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Mentions: On a closer inspection of these data, the size of the study appears to be correlated with its estimated effect - indeed the largest study (oxford) and the smallest study (CEP-85) cover the complete range of all the estimates. Figure 3 (right) shows a funnel plot [29] of the same data to highlight this more clearly. If the independence assumption in equation (1) holds, then we would expect the plot to be symmetrical around the mean estimate. Although funnel plot asymmetry is not necessarily indicative of dissemination bias (or 'small study' effects), the prevailing, uncontroversial view is that unbiased study dissemination is more likely to occur for larger studies than for smaller studies, and it is certainly one possible explanation for what we see here. Egger's regression [30] - which can be thought of as a very general test for dissemination bias [31] - provides some evidence for a higher than average correlation between effect size and precision (p-value 0.098). This correlation is the reason for the large difference between the estimates and . As the contributing trials spanned 30 years, the types of chemotherapy used varied considerably and consequently the pre-specified main analysis sub-divided trials into chemotherapy categories. This was indeed helpful in resolving the issue before any further, more subjective analyses were attempted. Of the 11 relevant trials identified, it was found that 2 trials used long term alkylating agents, 1 trial used a Vinca alkaloid/etoposide agent and 8 used a Cisplatin based regimen. The results of this subgroup analysis are shown against the results across all trials in Table 2. Among the 8 Cisplatin trials we saw a slight decrease in the estimated magnitude of heterogeneity with down to 68%. The homogeneity p-value from the standard Q-statistic was also far less significant, but is arguably due in some degree to a loss of power resulting from splitting the data. The main effect was however a clear reduction in the amount of funnel plot asymmetry (Egger's regression p-value 0.38) and consequently much better agreement between fixed and random effects model estimates. |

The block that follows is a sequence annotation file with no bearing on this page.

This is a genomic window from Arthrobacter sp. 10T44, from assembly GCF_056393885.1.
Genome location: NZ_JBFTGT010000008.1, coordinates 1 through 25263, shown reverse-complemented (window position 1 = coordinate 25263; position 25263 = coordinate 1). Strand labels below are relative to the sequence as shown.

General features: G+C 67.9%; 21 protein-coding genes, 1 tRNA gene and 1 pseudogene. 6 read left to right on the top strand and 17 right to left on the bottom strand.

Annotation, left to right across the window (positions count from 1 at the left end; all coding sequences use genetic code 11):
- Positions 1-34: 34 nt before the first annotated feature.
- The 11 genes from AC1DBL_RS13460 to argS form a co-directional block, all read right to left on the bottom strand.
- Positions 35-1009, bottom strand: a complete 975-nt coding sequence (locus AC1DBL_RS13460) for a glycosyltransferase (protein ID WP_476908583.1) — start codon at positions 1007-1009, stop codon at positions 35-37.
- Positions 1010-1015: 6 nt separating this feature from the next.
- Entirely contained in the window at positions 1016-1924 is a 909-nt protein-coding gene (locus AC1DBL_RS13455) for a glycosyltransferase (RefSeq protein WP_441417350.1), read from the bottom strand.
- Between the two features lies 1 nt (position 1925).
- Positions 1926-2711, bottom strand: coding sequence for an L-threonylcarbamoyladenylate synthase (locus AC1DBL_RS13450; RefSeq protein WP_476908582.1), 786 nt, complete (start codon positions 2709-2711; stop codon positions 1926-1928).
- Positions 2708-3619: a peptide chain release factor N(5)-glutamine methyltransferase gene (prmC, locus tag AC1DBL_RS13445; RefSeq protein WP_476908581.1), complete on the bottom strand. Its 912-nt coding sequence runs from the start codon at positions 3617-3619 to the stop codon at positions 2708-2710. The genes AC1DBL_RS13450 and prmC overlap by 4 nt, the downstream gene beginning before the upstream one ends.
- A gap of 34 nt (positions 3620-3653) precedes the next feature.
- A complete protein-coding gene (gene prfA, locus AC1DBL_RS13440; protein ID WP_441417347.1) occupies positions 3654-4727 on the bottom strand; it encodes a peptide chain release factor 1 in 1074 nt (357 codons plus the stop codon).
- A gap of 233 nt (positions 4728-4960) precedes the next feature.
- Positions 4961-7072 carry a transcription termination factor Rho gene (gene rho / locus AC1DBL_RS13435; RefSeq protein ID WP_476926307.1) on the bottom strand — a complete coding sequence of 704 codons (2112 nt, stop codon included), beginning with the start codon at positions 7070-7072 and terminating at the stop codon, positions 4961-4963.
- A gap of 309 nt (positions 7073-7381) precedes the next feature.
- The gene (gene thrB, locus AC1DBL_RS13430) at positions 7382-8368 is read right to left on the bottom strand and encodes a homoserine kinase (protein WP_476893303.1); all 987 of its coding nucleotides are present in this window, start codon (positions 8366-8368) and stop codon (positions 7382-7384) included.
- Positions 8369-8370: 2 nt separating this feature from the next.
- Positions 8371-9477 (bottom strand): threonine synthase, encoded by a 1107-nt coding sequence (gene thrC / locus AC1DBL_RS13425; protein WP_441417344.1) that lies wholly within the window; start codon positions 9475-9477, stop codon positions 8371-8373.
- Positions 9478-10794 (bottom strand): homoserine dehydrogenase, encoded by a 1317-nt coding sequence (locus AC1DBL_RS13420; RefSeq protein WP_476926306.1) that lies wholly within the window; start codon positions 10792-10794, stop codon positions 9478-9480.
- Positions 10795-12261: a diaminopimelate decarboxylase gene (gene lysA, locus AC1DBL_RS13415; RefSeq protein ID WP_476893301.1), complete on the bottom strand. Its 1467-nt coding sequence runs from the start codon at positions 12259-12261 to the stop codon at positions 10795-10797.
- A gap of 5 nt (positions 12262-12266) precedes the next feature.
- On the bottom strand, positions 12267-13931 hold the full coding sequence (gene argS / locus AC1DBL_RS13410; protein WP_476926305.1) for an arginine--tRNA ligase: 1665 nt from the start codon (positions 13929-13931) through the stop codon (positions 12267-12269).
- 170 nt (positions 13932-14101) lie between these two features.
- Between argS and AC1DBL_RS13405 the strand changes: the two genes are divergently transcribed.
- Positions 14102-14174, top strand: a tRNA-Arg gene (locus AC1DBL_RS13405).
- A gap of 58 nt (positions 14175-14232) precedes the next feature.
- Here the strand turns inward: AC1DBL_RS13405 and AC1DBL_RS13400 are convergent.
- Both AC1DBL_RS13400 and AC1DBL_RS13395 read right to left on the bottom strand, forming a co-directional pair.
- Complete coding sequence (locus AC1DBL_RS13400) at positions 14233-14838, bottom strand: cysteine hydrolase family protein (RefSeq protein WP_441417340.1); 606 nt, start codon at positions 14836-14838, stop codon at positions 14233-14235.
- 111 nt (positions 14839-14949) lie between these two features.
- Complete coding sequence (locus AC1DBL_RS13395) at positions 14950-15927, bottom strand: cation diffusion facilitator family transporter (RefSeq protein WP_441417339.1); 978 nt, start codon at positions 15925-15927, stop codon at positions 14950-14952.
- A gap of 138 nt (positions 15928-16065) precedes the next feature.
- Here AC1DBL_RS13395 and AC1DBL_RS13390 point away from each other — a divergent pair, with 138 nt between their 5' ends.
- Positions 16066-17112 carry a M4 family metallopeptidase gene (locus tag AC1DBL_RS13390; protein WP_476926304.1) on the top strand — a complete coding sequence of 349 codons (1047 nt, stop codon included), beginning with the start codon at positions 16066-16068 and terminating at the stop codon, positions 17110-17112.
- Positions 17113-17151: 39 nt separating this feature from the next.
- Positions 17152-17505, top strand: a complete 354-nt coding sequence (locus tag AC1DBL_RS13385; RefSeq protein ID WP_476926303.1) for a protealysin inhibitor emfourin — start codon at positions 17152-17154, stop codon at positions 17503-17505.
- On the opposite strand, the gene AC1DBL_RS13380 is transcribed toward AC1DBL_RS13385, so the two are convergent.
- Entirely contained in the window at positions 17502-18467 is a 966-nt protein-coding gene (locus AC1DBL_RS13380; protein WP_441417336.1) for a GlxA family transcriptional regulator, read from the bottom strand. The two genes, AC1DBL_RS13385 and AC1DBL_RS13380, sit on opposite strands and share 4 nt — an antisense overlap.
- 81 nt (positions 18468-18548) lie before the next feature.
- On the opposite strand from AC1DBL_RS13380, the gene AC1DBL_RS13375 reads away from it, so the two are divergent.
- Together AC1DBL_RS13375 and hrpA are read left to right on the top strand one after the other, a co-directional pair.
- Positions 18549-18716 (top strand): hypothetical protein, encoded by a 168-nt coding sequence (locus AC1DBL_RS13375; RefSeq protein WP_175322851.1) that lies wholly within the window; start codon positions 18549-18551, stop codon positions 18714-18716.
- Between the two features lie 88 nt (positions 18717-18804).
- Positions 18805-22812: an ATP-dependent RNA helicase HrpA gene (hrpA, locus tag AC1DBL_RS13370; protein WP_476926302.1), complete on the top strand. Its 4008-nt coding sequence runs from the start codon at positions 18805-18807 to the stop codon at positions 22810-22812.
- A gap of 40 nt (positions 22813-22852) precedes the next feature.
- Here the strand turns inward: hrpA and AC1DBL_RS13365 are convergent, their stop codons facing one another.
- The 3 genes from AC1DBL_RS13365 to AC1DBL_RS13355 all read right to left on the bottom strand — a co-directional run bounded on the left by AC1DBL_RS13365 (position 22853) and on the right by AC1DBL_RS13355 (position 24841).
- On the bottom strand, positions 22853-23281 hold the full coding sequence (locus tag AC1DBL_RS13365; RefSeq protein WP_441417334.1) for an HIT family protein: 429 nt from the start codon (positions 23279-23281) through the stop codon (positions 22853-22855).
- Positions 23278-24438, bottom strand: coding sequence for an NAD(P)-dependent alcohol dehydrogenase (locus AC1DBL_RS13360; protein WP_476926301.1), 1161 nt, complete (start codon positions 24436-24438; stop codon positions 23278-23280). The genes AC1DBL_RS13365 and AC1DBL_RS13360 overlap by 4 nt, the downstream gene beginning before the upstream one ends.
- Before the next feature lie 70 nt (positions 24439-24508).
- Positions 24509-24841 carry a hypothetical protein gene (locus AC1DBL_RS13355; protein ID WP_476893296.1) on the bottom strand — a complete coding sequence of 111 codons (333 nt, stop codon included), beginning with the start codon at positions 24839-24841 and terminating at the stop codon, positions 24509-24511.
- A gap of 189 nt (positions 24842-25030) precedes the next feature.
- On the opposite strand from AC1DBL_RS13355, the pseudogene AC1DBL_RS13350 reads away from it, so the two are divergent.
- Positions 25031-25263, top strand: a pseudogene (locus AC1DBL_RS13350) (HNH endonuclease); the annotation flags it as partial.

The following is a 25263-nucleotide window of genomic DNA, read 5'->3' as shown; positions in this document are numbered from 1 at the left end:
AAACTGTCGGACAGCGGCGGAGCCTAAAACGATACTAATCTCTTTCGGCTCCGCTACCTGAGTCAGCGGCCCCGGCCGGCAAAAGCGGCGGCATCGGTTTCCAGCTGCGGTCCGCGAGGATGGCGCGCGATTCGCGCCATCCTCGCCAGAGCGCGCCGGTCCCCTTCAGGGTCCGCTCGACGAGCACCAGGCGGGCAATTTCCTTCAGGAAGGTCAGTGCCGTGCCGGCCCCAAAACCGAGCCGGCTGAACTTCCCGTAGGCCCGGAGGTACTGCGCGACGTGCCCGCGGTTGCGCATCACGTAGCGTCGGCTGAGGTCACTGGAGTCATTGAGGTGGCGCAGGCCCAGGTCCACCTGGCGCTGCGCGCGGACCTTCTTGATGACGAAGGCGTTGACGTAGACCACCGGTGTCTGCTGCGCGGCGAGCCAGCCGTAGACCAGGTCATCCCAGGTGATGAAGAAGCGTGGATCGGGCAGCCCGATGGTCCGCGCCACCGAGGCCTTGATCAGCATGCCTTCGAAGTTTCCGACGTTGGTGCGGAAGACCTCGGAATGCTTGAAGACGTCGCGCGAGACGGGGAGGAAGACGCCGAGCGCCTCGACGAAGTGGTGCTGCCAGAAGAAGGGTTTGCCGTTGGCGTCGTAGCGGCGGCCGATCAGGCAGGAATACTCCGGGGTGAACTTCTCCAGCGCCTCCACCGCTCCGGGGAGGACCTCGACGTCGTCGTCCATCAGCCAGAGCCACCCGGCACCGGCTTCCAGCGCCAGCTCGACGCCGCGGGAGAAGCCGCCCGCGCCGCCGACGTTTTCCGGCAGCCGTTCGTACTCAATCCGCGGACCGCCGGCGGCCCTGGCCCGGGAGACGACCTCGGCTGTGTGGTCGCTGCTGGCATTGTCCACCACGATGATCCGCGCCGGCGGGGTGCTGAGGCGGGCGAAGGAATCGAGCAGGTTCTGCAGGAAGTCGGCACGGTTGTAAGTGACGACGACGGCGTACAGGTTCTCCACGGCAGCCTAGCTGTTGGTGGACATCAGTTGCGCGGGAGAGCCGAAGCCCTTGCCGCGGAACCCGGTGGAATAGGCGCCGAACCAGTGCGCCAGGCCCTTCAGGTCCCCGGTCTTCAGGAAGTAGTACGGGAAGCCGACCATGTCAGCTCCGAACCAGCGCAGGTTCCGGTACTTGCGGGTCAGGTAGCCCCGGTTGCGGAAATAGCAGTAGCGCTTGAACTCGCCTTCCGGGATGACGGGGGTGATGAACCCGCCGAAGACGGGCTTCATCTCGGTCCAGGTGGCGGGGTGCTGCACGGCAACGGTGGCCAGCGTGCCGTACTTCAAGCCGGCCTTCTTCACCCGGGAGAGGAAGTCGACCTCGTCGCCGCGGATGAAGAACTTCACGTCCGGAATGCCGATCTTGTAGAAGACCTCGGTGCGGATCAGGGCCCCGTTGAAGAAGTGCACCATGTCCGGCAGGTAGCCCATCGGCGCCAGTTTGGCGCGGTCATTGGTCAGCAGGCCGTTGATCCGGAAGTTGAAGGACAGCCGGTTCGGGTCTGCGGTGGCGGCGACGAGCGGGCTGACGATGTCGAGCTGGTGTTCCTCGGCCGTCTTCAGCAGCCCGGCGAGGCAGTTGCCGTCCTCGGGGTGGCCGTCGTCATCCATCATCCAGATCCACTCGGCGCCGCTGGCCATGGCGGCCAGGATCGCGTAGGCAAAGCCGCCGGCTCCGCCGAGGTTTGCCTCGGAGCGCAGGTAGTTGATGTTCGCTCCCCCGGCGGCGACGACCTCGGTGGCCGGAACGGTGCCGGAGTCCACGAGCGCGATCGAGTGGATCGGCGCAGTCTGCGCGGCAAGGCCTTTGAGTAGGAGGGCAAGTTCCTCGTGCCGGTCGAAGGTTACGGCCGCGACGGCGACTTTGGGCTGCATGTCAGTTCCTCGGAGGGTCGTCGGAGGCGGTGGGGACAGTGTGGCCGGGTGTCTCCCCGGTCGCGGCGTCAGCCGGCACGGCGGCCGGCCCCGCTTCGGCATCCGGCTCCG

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Affiliation: MRC Clinical Trials Unit, 222 Euston Road, London NW1 2DA, UK. jack.bowden@mrc-bsu.cam.ac.uk
Background: Clinical researchers have often preferred to use a fixed effects model for the primary interpretation of a meta-analysis. Heterogeneity is usually assessed via the well known Q and I2 statistics, along with the random effects estimate they imply. In recent years, alternative methods for quantifying heterogeneity have been proposed, that are based on a 'generalised' Q statistic.
Methods: We review 18 IPD meta-analyses of RCTs into treatments for cancer, in order to quantify the amount of heterogeneity present and also to discuss practical methods for explaining heterogeneity.
Results: Differing results were obtained when the standard Q and I2 statistics were used to test for the presence of heterogeneity. The two meta-analyses with the largest amount of heterogeneity were investigated further, and on inspection the straightforward application of a random effects model was not deemed appropriate. Compared to the standard Q statistic, the generalised Q statistic provided a more accurate platform for estimating the amount of heterogeneity in the 18 meta-analyses.
Conclusions: Explaining heterogeneity via the pre-specification of trial subgroups, graphical diagnostic tools and sensitivity analyses produced a more desirable outcome than an automatic application of the random effects model. Generalised Q statistic methods for quantifying and adjusting for heterogeneity should be incorporated as standard into statistical software. Software is provided to help achieve this aim.